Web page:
Dating the early evolution of plants: detection and molecular clock analyses of orthologs
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- Zimmer, A., Lang, D., Richardt, S. et al. Mol Genet Genomics (2007) 278: 393. doi:10.1007/s00438-007-0257-6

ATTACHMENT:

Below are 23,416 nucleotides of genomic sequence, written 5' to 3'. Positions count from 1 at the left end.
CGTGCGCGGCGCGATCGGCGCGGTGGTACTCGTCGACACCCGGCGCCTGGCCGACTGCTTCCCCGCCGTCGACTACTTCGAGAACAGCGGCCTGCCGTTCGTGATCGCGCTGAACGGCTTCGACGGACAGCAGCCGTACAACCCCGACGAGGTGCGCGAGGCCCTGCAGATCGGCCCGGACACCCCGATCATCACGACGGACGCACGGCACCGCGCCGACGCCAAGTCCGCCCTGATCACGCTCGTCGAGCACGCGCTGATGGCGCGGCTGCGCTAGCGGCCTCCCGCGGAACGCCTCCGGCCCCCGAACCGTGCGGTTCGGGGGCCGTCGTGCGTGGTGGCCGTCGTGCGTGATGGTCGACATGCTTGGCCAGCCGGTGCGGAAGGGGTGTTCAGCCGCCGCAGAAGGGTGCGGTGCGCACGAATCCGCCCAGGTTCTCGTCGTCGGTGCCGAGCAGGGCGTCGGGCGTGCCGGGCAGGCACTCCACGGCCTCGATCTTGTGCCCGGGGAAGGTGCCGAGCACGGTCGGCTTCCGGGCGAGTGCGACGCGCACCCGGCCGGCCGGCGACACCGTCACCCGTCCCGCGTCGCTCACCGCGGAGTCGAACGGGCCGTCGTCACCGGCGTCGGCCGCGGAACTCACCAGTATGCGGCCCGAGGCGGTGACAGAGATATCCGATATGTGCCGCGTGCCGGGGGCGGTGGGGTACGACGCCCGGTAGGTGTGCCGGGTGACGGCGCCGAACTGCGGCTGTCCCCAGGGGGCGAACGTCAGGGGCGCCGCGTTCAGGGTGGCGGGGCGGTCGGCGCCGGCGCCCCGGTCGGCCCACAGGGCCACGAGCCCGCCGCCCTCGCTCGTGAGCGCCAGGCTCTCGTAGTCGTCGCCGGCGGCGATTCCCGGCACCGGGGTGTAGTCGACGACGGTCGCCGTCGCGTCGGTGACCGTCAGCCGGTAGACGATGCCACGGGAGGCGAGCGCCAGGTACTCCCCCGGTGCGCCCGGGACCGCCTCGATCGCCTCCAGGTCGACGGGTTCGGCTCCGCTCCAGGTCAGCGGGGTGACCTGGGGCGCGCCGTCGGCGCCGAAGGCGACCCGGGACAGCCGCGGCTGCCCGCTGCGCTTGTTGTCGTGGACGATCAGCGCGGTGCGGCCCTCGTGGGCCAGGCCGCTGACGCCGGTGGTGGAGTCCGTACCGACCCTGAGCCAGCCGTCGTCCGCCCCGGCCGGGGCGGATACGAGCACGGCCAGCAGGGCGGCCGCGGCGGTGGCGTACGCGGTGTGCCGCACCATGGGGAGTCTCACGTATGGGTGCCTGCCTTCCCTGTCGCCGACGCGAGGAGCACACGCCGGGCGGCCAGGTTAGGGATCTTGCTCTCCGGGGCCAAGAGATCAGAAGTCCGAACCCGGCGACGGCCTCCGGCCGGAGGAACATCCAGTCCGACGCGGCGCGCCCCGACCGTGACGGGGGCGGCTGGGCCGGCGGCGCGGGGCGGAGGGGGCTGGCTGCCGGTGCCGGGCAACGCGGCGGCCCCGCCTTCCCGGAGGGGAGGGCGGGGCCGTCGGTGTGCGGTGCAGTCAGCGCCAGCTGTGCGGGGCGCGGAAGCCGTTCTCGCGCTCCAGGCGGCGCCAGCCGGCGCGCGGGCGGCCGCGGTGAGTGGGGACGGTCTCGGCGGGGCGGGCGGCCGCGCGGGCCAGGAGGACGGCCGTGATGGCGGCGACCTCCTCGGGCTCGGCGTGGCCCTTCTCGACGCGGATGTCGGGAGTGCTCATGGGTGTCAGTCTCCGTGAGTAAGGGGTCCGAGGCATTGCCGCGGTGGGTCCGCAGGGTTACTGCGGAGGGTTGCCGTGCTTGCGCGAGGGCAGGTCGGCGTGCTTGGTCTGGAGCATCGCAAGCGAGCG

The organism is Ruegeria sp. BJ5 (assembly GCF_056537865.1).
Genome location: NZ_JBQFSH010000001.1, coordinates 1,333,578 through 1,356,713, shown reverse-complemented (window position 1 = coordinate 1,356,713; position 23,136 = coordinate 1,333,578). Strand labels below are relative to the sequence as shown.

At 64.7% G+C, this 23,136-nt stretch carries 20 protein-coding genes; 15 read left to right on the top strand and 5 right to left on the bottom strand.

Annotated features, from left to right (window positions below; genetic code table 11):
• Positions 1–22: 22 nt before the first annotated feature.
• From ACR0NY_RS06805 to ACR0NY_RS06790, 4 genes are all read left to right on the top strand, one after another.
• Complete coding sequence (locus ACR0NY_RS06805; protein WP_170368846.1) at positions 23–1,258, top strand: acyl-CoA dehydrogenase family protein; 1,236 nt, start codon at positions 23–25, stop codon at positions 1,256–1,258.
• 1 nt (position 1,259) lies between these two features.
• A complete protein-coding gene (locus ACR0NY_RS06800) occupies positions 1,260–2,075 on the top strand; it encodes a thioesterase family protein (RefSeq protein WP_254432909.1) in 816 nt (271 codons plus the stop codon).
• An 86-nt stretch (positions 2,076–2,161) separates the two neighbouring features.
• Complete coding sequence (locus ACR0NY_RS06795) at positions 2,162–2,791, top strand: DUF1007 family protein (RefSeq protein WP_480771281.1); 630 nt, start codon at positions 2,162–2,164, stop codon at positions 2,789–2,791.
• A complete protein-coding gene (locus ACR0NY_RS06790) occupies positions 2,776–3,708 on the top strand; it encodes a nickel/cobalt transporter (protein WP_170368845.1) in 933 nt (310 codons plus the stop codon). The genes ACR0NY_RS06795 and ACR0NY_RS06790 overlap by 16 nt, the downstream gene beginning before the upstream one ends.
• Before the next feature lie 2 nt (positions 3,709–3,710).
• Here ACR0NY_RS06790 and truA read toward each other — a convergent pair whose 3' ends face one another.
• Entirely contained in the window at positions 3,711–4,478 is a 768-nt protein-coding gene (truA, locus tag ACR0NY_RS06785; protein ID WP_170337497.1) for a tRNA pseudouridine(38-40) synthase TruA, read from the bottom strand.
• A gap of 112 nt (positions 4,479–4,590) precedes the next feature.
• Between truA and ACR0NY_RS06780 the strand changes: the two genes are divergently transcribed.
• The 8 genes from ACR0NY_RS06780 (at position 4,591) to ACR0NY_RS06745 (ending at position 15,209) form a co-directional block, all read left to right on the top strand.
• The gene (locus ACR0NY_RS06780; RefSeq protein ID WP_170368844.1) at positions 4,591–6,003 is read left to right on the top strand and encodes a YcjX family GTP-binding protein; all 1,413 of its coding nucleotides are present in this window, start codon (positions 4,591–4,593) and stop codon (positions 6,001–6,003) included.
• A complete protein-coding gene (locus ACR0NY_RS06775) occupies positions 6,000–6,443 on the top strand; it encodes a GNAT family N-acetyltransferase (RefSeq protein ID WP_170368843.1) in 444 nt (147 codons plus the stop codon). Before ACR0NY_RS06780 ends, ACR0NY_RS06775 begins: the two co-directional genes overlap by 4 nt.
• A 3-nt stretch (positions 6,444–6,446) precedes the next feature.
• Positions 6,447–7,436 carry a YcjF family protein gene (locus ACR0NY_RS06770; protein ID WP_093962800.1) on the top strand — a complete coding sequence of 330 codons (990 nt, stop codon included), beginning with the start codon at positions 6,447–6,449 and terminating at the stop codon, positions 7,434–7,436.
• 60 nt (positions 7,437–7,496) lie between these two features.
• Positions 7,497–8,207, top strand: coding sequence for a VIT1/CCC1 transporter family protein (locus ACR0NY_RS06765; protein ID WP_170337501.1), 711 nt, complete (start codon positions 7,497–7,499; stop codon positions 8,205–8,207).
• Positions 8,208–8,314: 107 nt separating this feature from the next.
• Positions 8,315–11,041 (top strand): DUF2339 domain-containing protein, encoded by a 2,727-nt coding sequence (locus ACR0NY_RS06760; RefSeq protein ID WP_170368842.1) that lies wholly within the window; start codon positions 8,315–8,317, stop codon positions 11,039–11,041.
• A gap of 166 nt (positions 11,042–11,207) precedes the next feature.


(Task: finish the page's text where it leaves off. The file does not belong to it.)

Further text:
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Orthologs generally are under selective pressure against loss of function, while paralogs usually accumulate mutations and finally die or deviate in terms of function or regulation. Most ortholog detection methods contaminate the resulting datasets with a substantial amount of paralogs. Therefore we aimed to implement a straightforward method that allows the detection of ortholog clusters with a reduced amount of paralogs from completely sequenced genomes. The described cross-species expansion of the reciprocal best BLAST hit method is a time-effective method for ortholog detection, which results in 68% truly orthologous clusters and the procedure specifically enriches single-copy orthologs. The detection of true orthologs can provide a phylogenetic toolkit to better understand evolutionary processes. In a study across six photosynthetic eukaryotes, nuclear genes of putative mitochondrial origin were shown to be over-represented among single copy orthologs. These orthologs are involved in fundamental biological processes like amino acid metabolism or translation. Molecular clock analyses based on this dataset yielded divergence time estimates for the red/green algae (1,142 MYA), green algae/land plant (725 MYA), mosses/seed plant (496 MYA), gymno-/angiosperm (385 MYA) and monocotyledons/core eudicotyledons (301 MYA) divergence times.